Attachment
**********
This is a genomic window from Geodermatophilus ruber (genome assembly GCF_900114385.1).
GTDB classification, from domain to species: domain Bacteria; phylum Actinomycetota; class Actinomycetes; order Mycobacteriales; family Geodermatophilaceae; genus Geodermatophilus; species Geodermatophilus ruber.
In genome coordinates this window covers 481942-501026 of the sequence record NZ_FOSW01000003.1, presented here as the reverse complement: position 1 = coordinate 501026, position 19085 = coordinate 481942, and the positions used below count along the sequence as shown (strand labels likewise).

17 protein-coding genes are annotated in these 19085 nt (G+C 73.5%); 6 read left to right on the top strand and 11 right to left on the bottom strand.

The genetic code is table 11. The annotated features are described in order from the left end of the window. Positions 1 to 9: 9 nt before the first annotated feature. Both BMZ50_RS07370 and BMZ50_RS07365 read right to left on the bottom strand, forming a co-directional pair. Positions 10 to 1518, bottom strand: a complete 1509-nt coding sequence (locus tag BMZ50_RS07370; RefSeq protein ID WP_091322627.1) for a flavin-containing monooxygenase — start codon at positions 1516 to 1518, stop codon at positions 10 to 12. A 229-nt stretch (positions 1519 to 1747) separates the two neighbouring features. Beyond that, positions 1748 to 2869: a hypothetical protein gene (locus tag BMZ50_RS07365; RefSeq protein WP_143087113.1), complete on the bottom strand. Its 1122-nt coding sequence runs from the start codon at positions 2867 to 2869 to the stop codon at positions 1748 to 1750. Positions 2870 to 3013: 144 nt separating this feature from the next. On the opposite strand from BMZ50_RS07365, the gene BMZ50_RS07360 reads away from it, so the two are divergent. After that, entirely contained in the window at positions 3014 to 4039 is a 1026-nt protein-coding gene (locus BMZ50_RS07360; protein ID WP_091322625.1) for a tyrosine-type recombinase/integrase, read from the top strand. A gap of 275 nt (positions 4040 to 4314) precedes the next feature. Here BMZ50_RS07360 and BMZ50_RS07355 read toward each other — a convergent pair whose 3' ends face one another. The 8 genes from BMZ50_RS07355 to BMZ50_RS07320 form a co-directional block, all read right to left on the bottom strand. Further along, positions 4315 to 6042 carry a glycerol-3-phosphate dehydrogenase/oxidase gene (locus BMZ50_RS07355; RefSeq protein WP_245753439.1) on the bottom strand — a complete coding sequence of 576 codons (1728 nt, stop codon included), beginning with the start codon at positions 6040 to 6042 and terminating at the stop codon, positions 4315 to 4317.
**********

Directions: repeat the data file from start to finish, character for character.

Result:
This is a genomic window from Geodermatophilus ruber (genome assembly GCF_900114385.1).
GTDB classification, from domain to species: domain Bacteria; phylum Actinomycetota; class Actinomycetes; order Mycobacteriales; family Geodermatophilaceae; genus Geodermatophilus; species Geodermatophilus ruber.
In genome coordinates this window covers 481942-501026 of the sequence record NZ_FOSW01000003.1, presented here as the reverse complement: position 1 = coordinate 501026, position 19085 = coordinate 481942, and the positions used below count along the sequence as shown (strand labels likewise).

17 protein-coding genes are annotated in these 19085 nt (G+C 73.5%); 6 read left to right on the top strand and 11 right to left on the bottom strand.

The genetic code is table 11. The annotated features are described in order from the left end of the window. Positions 1 to 9: 9 nt before the first annotated feature. Both BMZ50_RS07370 and BMZ50_RS07365 read right to left on the bottom strand, forming a co-directional pair. Positions 10 to 1518, bottom strand: a complete 1509-nt coding sequence (locus tag BMZ50_RS07370; RefSeq protein ID WP_091322627.1) for a flavin-containing monooxygenase — start codon at positions 1516 to 1518, stop codon at positions 10 to 12. A 229-nt stretch (positions 1519 to 1747) separates the two neighbouring features. Beyond that, positions 1748 to 2869: a hypothetical protein gene (locus tag BMZ50_RS07365; RefSeq protein WP_143087113.1), complete on the bottom strand. Its 1122-nt coding sequence runs from the start codon at positions 2867 to 2869 to the stop codon at positions 1748 to 1750. Positions 2870 to 3013: 144 nt separating this feature from the next. On the opposite strand from BMZ50_RS07365, the gene BMZ50_RS07360 reads away from it, so the two are divergent. After that, entirely contained in the window at positions 3014 to 4039 is a 1026-nt protein-coding gene (locus BMZ50_RS07360; protein ID WP_091322625.1) for a tyrosine-type recombinase/integrase, read from the top strand. A gap of 275 nt (positions 4040 to 4314) precedes the next feature. Here BMZ50_RS07360 and BMZ50_RS07355 read toward each other — a convergent pair whose 3' ends face one another. The 8 genes from BMZ50_RS07355 to BMZ50_RS07320 form a co-directional block, all read right to left on the bottom strand. Further along, positions 4315 to 6042 carry a glycerol-3-phosphate dehydrogenase/oxidase gene (locus BMZ50_RS07355; RefSeq protein WP_245753439.1) on the bottom strand — a complete coding sequence of 576 codons (1728 nt, stop codon included), beginning with the start codon at positions 6040 to 6042 and terminating at the stop codon, positions 4315 to 4317.